Appealed from the Second Judicial District Court for the
Parish of Claiborne, Louisiana Trial Court No. 40523
Honorable Jenifer Ward Clason, Judge
SHELTON, WILLIAMS, BENSON & PAINE, LLC By: Jody T. Benson
Alexandra E. Vozzella Counsel for Appellants
COLVIN, SMITH & McKAY By: Daniel N. Bays, Jr. Counsel for
WILLIAMS, GARRETT, and STONE, JJ.
defendants, Musa Slaughterhouse, LLC, Musa Simreen and
Michael Habash, appeal a district court judgment denying
their petition to nullify a default judgment that was
rendered in favor of the plaintiff, J & J Livestock, LLC.
For the following reasons, we affirm in part and reverse in
dispute arose as a result of an open account between the
plaintiff, J & J Livestock, LLC ("J & J"),
and the defendant, Musa Slaughterhouse, LLC ("Musa
Slaughterhouse"). The defendant, Musa Simreen, is the
owner of Musa Slaughterhouse; the defendant, Michael Habash
("Habash"), testified that he is the manager of the
slaughterhouse. Musa Slaughterhouse is domiciled in Tampa,
Florida; Musa Simreen is a resident of New York; Habash is a
citizen of Canada. The plaintiff, J & J, is domiciled in
Claiborne Parish, Louisiana.
December 2014, J & J and Musa Slaughterhouse entered into
an agreement to sell/buy livestock. As a result of business
transactions between the entities, an open account was
created. Generally, the parties' arrangement was as
follows: Habash and James Garcia (the owner of J & J)
would discuss orders and shipping arrangements via telephone
conversations and/or text messages; once the order and
shipping arrangements were determined, J & J would ship
the orders to Musa Slaughterhouse's headquarters in
Tampa, Florida. Normally, once Musa Slaughterhouse received
the shipment from J & J, Habash would either mail a check
to J & J, or would make a direct wire transfer to J &
J's account. On the occasions when Musa
Slaughterhouse's payment was insufficient to pay for the
entire shipment, J & J would apply the payment to the
outstanding balance on the open account. Between December
2014 and April 2015, 14 truckloads of livestock were
transported from Claiborne Parish to Musa Slaughterhouse.
During that period, the defendants made approximately 22
payments to the plaintiff.
April 28, 2015, Habash's nephew and at least two other
men traveled to Louisiana to pick up the fourteenth shipment
of livestock/fowl.Garcia and Habash discussed the transaction
over the telephone, and according to Garcia, Habash
instructed him to "[j]ust let my nephew pick it all
out." Habash's nephew selected certain livestock and
fowl, and transported the load back to the Musa
Slaughterhouse headquarters in Florida. At some point
thereafter, Musa Slaughterhouse stopped making payments on
the open account.
24, 2015, J & J filed a "Petition on Open
Account," naming Musa Slaughterhouse, Musa Simreen and
Michael Habash as defendants. On June 29, 2015, the
defendants were served with the petition via Louisiana's
long-arm statute. The defendants did not file a response to
the plaintiff's petition.
plaintiff's request, on August 3, 2015, the trial court
entered a preliminary judgment of default against the
defendants. On August 10, 2015, the plaintiff filed into the
record the required affidavits of mailing of service of
process to each of the defendants through the long-arm
statute. The citations and petitions were mailed to each
defendant at Musa Slaughterhouse's address in Tampa,
Florida. The plaintiff attested that the process was sent by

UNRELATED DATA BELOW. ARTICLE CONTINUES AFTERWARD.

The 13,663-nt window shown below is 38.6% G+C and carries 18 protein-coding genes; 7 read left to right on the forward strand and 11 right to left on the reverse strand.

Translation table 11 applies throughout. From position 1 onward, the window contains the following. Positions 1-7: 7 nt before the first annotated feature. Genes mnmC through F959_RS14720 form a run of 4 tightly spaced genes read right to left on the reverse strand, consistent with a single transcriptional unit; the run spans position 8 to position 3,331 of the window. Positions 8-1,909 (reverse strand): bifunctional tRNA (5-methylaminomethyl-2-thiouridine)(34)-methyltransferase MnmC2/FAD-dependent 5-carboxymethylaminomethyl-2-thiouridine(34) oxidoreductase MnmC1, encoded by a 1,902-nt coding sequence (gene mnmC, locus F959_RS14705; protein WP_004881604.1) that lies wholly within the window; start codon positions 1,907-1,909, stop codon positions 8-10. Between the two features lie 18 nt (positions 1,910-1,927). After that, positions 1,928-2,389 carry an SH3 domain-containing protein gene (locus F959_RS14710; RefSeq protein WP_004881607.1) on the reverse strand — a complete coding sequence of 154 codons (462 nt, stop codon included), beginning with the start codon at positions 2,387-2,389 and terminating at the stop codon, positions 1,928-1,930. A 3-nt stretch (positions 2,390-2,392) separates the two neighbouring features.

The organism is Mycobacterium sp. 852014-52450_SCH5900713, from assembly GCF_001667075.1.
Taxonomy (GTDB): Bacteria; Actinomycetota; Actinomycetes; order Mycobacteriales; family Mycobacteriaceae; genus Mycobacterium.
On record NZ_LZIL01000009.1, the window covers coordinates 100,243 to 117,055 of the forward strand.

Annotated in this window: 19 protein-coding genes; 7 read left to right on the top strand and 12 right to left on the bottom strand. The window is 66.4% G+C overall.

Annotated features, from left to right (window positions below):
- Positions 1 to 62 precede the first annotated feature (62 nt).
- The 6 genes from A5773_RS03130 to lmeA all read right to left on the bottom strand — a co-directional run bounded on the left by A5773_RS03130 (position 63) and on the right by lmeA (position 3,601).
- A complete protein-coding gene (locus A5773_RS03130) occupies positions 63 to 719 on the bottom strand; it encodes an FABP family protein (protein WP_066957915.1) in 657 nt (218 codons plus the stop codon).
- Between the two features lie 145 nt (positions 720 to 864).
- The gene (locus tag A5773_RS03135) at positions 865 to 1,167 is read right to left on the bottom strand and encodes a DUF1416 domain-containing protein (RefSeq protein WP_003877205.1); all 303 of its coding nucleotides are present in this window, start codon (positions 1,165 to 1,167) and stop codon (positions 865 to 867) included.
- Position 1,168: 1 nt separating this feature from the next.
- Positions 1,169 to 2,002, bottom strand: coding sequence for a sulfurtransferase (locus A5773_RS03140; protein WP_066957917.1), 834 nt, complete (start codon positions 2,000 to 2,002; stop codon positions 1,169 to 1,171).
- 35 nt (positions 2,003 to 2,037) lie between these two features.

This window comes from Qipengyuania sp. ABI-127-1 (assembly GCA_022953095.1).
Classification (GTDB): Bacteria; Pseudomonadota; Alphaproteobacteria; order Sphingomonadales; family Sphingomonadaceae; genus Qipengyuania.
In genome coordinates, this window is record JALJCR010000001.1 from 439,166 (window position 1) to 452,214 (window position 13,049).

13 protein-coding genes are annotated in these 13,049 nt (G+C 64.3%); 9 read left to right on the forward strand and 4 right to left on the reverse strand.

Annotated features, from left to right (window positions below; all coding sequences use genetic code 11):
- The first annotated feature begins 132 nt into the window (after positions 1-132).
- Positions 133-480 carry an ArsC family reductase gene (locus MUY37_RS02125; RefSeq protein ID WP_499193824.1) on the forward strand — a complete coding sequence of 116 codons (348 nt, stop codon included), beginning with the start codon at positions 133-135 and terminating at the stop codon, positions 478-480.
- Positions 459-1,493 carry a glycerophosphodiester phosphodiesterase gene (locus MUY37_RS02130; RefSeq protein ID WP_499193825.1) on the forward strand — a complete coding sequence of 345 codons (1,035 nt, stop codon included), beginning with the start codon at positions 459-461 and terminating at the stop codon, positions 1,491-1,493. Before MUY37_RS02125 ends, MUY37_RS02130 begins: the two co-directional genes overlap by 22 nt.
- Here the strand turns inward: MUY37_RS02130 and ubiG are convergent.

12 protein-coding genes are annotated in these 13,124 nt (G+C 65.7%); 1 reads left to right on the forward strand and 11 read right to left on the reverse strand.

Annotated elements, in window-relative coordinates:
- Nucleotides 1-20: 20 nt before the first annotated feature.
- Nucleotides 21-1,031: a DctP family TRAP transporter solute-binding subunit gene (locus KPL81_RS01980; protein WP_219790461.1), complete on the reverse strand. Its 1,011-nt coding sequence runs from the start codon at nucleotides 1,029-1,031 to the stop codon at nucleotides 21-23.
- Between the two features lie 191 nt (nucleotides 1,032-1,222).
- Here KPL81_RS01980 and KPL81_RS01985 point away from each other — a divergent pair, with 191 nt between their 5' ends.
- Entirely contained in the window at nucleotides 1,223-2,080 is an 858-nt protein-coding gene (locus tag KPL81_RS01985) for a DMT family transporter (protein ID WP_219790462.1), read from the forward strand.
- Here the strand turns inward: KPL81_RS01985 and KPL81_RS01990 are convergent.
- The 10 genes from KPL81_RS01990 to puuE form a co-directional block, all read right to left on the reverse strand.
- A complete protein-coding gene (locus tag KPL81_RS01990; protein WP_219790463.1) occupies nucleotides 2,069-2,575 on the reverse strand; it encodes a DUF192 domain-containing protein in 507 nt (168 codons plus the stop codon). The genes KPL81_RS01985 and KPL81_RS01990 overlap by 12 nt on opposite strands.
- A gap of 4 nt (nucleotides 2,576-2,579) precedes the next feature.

United States certified mail, in envelopes properly addressed
to each defendant, with sufficient postage attached. The
exhibits attached to the affidavits show that three certified
mail notices were delivered to Musa Slaughterhouse's
address on June 29, 2015. The return receipts were signed;
however, the signatures were not legible.
on September 16, 2015, the district court entered a
confirmation of the default judgment, finding that the
defendants were liable, in solido, to the plaintiff
for $76, 306.11, plus legal interest from the date of
judicial demand. The court also awarded to the plaintiff $2,
500 in attorney fees and court costs. J & J made the
judgment executory in Florida, resulting in the seizure of
Musa Slaughterhouse's property.
April 4, 2018, the defendants filed a pleading entitled
"Petition for Nullity and to Stay Execution of Judgment
and Request for Expedited Consideration." The defendants
argued that Louisiana lacked personal jurisdiction over them
because Musa Slaughterhouse is a Florida company; Musa
Simreen is a resident of New York; and Michael Habash is a
resident of Canada. They also argued that service of process
was improper because the "green cards" from the
certified mail were signed by "an unknown person,"
rather than by Musa Simreen, who was Musa
Slaughterhouse's agent for service of process.
According to the defendants, the person who signed the
receipt of service cards for all three defendants was not
authorized to do so.
hearing was conducted on May 10, 2018, during which two
witnesses testified, James Garcia and Michael Habash. Garcia
testified that Habash learned of his livestock company from
someone in Georgia and contacted him about purchasing
livestock for Musa Slaughterhouse. Garcia testified as
I did all my business with Michael Habash.
He would call me on the phone or send me text messages about
what he needed and when he needed them.
And we provided freight for him, big truck loads, the first
four or five loads, and then it'd be cut back to
gooseneck loads, and then the last load, he sent his own
people up here to pick up the load.
Garcia explained that when Habash called to place the first
13 orders, Habash specified "what type animal, what size
animal." He stated that he shipped the livestock to Musa
Slaughterhouse in Tampa, Florida. With regard to the
fourteenth order/shipment from J & J to ...